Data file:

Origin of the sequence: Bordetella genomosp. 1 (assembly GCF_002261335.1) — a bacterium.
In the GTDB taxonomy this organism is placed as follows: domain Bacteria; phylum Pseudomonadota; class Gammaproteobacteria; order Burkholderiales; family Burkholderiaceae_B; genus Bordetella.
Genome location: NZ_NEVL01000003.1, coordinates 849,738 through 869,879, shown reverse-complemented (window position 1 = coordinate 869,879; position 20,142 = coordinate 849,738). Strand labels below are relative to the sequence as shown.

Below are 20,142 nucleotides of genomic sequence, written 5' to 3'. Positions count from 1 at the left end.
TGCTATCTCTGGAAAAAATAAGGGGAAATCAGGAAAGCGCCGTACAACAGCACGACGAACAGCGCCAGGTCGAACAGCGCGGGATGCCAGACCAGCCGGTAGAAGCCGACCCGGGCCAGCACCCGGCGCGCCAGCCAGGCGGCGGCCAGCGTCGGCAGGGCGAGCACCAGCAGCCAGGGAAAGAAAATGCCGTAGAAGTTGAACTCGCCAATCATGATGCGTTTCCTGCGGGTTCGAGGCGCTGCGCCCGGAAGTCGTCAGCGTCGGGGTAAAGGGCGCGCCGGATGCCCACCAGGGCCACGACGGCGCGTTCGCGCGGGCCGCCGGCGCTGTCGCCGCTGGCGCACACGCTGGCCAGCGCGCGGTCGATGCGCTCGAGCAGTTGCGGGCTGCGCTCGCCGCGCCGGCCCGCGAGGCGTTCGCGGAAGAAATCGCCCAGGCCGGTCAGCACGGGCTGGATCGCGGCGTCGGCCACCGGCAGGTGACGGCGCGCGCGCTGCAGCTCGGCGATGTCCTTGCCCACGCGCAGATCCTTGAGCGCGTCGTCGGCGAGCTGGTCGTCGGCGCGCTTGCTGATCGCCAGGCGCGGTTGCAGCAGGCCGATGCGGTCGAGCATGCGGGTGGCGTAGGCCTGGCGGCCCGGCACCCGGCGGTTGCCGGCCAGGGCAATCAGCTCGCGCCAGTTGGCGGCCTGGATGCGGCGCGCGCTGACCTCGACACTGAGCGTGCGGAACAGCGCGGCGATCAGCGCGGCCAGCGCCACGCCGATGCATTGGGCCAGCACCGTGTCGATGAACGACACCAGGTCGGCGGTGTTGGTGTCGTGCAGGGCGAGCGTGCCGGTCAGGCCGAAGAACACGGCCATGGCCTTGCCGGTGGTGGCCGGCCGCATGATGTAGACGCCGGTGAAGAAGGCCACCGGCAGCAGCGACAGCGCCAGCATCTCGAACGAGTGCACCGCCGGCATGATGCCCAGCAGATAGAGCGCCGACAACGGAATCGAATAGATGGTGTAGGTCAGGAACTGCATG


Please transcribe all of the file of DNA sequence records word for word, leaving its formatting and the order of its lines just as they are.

Origin of the sequence: Bordetella genomosp. 1 (assembly GCF_002261335.1) — a bacterium.
In the GTDB taxonomy this organism is placed as follows: domain Bacteria; phylum Pseudomonadota; class Gammaproteobacteria; order Burkholderiales; family Burkholderiaceae_B; genus Bordetella.
Genome location: NZ_NEVL01000003.1, coordinates 849,738 through 869,879, shown reverse-complemented (window position 1 = coordinate 869,879; position 20,142 = coordinate 849,738). Strand labels below are relative to the sequence as shown.

Below are 20,142 nucleotides of genomic sequence, written 5' to 3'. Positions count from 1 at the left end.
TGCTATCTCTGGAAAAAATAAGGGGAAATCAGGAAAGCGCCGTACAACAGCACGACGAACAGCGCCAGGTCGAACAGCGCGGGATGCCAGACCAGCCGGTAGAAGCCGACCCGGGCCAGCACCCGGCGCGCCAGCCAGGCGGCGGCCAGCGTCGGCAGGGCGAGCACCAGCAGCCAGGGAAAGAAAATGCCGTAGAAGTTGAACTCGCCAATCATGATGCGTTTCCTGCGGGTTCGAGGCGCTGCGCCCGGAAGTCGTCAGCGTCGGGGTAAAGGGCGCGCCGGATGCCCACCAGGGCCACGACGGCGCGTTCGCGCGGGCCGCCGGCGCTGTCGCCGCTGGCGCACACGCTGGCCAGCGCGCGGTCGATGCGCTCGAGCAGTTGCGGGCTGCGCTCGCCGCGCCGGCCCGCGAGGCGTTCGCGGAAGAAATCGCCCAGGCCGGTCAGCACGGGCTGGATCGCGGCGTCGGCCACCGGCAGGTGACGGCGCGCGCGCTGCAGCTCGGCGATGTCCTTGCCCACGCGCAGATCCTTGAGCGCGTCGTCGGCGAGCTGGTCGTCGGCGCGCTTGCTGATCGCCAGGCGCGGTTGCAGCAGGCCGATGCGGTCGAGCATGCGGGTGGCGTAGGCCTGGCGGCCCGGCACCCGGCGGTTGCCGGCCAGGGCAATCAGCTCGCGCCAGTTGGCGGCCTGGATGCGGCGCGCGCTGACCTCGACACTGAGCGTGCGGAACAGCGCGGCGATCAGCGCGGCCAGCGCCACGCCGATGCATTGGGCCAGCACCGTGTCGATGAACGACACCAGGTCGGCGGTGTTGGTGTCGTGCAGGGCGAGCGTGCCGGTCAGGCCGAAGAACACGGCCATGGCCTTGCCGGTGGTGGCCGGCCGCATGATGTAGACGCCGGTGAAGAAGGCCACCGGCAGCAGCGACAGCGCCAGCATCTCGAACGAGTGCACCGCCGGCATGATGCCCAGCAGATAGAGCGCCGACAACGGAATCGAATAGATGGTGTAGGTCAGGAACTGCATG